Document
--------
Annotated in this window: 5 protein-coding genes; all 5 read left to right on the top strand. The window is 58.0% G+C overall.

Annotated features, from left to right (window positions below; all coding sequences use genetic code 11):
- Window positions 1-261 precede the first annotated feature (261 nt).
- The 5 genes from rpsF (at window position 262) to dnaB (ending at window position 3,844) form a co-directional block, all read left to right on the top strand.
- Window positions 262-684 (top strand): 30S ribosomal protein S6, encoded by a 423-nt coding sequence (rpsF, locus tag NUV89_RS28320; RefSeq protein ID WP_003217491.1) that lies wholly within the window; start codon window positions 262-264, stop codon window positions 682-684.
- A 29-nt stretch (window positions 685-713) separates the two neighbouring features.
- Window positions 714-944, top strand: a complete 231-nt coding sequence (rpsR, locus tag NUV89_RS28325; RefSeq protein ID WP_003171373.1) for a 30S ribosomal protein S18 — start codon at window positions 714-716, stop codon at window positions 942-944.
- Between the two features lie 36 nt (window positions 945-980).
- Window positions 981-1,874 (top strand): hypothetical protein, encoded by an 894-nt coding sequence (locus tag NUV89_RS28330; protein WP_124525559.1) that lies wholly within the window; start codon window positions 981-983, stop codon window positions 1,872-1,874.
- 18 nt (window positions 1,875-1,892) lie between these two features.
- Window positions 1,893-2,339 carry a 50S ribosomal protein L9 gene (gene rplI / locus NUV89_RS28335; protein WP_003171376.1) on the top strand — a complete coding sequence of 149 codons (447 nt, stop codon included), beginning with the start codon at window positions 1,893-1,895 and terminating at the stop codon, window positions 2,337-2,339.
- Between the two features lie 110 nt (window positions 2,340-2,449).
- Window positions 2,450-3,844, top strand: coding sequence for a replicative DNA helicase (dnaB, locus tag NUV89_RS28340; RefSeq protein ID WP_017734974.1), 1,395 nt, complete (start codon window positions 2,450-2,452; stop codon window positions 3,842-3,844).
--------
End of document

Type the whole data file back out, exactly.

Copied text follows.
Annotated in this window: 5 protein-coding genes; all 5 read left to right on the top strand. The window is 58.0% G+C overall.

Annotated features, from left to right (window positions below; all coding sequences use genetic code 11):
- Window positions 1-261 precede the first annotated feature (261 nt).
- The 5 genes from rpsF (at window position 262) to dnaB (ending at window position 3,844) form a co-directional block, all read left to right on the top strand.
- Window positions 262-684 (top strand): 30S ribosomal protein S6, encoded by a 423-nt coding sequence (rpsF, locus tag NUV89_RS28320; RefSeq protein ID WP_003217491.1) that lies wholly within the window; start codon window positions 262-264, stop codon window positions 682-684.
- A 29-nt stretch (window positions 685-713) separates the two neighbouring features.
- Window positions 714-944, top strand: a complete 231-nt coding sequence (rpsR, locus tag NUV89_RS28325; RefSeq protein ID WP_003171373.1) for a 30S ribosomal protein S18 — start codon at window positions 714-716, stop codon at window positions 942-944.
- Between the two features lie 36 nt (window positions 945-980).
- Window positions 981-1,874 (top strand): hypothetical protein, encoded by an 894-nt coding sequence (locus tag NUV89_RS28330; protein WP_124525559.1) that lies wholly within the window; start codon window positions 981-983, stop codon window positions 1,872-1,874.
- 18 nt (window positions 1,875-1,892) lie between these two features.
- Window positions 1,893-2,339 carry a 50S ribosomal protein L9 gene (gene rplI / locus NUV89_RS28335; protein WP_003171376.1) on the top strand — a complete coding sequence of 149 codons (447 nt, stop codon included), beginning with the start codon at window positions 1,893-1,895 and terminating at the stop codon, window positions 2,337-2,339.
- Between the two features lie 110 nt (window positions 2,340-2,449).
- Window positions 2,450-3,844, top strand: coding sequence for a replicative DNA helicase (dnaB, locus tag NUV89_RS28340; RefSeq protein ID WP_017734974.1), 1,395 nt, complete (start codon window positions 2,450-2,452; stop codon window positions 3,842-3,844).